Before long, Ken Butter was invited as the keynote speaker at a climate change convention. He took to the stage in a long purple coat, wearing a crown of pine branches on his head. Walking on, he was met with a standing ovation. Ken closed his eyes and raised his arms in the air, urging calm from the excited audience. When the applause died down and everyone had been seated, he began:

‘I warned you. But no one would listen, and now you see the result. We’ll lose the world if we go on like this.’

They were listening now. The Netherlands was the first nation he managed to persuade to implement a new system in which each person’s carbon footprint was registered. Those who exceeded established limits risked fines, exclusion from social security benefits, and even imprisonment. Eating meat was forbidden. A reproductive policy was adopted that allowed only certain highly educated citizens to have children. It surprised Ken Butter that he was asked no further questions about the level of education, as for a split second he’d worried he’d gone too far in proposing it. But by that time whole coastlines were already disappearing, and polar bears had officially gone extinct. For many, Ken Butter was their only hope. It wasn’t long before the whole of Europe adopted the ‘Butter model’.

His followers formed into various groups, calling themselves ‘Butterlings’. They stormed airports, threw household refuse at motorists, and only ate plants that grew in the wild. Ken Butter felt no sympathy for them. These were the same dumb beasts who’d refused to listen previously. Now that it was too late – Ken suspected it wouldn’t be long before the greater part of Europe was flooded – they swallowed all the nonsense he spewed hook, line, and sinker. During one of his visits to a so-called ‘Butter farm’, he witnessed bearded men frantically pulling clumps of grass from the ground and stuffing them in their mouths. Butter, once a devout vegetarian himself, was a regular on the black market, where he gorged himself on any piece of meat he could get his hands on. In the evening, the lights in his house ran on electricity from a diesel-powered generator. He’d darkened his windows. Now that it no longer made any difference, his lifestyle was more lavish than ever.

It started innocently enough. He recorded some videos at home and he posted them online. He explained what would happen if people continued to eat meat, or if the world kept relying on fossil fuels. Every so often he rounded up certain figures, for clarity’s sake. This would make it easier to understand for viewers. He ended each video with a tip for sustainable living: only flush the toilet once a day, for instance, or how to make vegetarian lasagne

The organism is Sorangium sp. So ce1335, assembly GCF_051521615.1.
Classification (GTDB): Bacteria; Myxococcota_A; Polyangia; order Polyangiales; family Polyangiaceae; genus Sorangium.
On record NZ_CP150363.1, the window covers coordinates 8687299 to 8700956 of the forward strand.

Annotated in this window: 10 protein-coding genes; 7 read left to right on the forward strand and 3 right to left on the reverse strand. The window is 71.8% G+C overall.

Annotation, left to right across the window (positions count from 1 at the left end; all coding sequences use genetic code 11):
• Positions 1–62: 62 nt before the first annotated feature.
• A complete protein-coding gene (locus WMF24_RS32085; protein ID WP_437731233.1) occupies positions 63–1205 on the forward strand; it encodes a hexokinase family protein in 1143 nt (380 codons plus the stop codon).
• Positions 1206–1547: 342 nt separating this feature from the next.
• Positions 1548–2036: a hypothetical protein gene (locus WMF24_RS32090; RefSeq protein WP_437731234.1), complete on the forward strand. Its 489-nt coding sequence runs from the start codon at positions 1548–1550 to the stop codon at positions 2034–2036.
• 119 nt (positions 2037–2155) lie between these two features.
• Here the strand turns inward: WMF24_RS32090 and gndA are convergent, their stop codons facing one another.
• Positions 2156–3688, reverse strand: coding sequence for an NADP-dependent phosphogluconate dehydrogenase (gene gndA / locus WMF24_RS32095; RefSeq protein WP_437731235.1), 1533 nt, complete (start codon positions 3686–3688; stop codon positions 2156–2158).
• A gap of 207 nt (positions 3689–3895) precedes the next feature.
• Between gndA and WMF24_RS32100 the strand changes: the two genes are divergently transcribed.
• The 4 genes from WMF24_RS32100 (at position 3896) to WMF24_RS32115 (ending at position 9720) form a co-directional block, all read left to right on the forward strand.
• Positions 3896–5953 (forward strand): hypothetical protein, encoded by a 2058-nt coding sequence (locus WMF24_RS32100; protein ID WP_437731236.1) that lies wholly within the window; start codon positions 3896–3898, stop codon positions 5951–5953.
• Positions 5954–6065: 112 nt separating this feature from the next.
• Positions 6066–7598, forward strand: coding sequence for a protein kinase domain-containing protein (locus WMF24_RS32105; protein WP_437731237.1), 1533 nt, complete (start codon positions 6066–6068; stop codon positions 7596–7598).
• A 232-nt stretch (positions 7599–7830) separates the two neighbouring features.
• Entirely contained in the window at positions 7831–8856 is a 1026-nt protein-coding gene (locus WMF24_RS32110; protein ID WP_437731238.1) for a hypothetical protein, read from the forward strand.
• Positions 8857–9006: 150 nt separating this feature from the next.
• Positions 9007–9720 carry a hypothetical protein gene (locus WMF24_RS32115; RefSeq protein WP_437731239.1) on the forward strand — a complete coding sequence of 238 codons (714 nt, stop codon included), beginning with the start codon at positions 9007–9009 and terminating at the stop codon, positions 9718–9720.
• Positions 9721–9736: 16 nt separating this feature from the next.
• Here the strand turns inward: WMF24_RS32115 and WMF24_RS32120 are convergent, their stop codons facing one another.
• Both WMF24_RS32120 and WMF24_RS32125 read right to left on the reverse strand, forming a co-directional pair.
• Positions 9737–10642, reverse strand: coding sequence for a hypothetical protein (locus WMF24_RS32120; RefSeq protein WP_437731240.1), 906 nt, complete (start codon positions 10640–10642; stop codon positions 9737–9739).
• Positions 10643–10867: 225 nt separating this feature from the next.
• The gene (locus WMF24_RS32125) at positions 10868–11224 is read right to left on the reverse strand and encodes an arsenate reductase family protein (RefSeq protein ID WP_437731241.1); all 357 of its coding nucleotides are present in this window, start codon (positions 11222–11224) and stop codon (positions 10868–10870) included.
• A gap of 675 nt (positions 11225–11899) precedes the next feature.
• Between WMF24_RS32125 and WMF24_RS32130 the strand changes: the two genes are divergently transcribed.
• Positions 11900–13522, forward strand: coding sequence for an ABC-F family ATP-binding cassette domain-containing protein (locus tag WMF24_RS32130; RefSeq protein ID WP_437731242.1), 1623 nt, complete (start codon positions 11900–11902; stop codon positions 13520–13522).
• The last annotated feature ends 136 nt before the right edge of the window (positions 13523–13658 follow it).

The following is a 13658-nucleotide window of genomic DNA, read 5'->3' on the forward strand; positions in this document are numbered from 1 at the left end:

with aubergine.

Tha-Coolest489 was the first to leave a comment.

Tha-Coolest489
Real men eat meat

MirandaxXx
You are so ugly, Ken Butter

Biohazard4bit
Your full of shit

Qubicfan
@Droggles Keep flushing, shit stain
Droggles
@Qubicfan Look who’s talking, retard
Qubicfan
@Droggles Yeah, look who
Droggles
@Qubicfan Yourself
Qubicfan
@Droggles Dipshit
Droggles
@Qubicfan Fucktard

Droezels1
Thanks for the lecture, professor #snoozefest

Tha-Coolest489
FAGGOT

It was obvious his message didn’t come across too well, but Ken Butter wouldn’t be stopped that easily. In the years that followed, he would round up his figures more and more, while increasingly relying on editing software to produce his videos. Melting glaciers were impressive enough in themselves but could be made just a touch more spectacular with huge waves and slowly drowning penguins. This approach appeared effective. With each new video, the number of views gradually increased. Then one day, after years of perseverance, he had his first major success with a video in which he claimed people were looking for ways to ski on dry ground in the Swiss Alps. The video went viral, and more would follow after. Vloggers made spin-off videos in which they tried out his tips; he was sent messages by teachers who used his channel as teaching material, and when he called for a boycott of mangos the supermarkets were left with a surplus of the tropical fruit. Ken was also asked to speak at events. The contact with a live audience proved most edifying, as it allowed him to discover in real time what made his listeners tick – and what didn’t.

It was only a matter of time before reality caught up with him. This happened eight years after his first video, when he posted a warning for rising sea levels and illustrated this by digitally flooding Aruba. It was so realistic as to briefly cause consternation in the Caribbean; the ensuing chaos even led the government to declare a state of emergency. A week later, a small island off the coast of Africa suddenly disappeared. The unnamed island had sunk into the sea overnight, and Ken Butter was the one who had foretold it. News media praised his prophetic vision. He was invited for interviews and had a long article written about him. The headline read: 'The Climate Messiah'.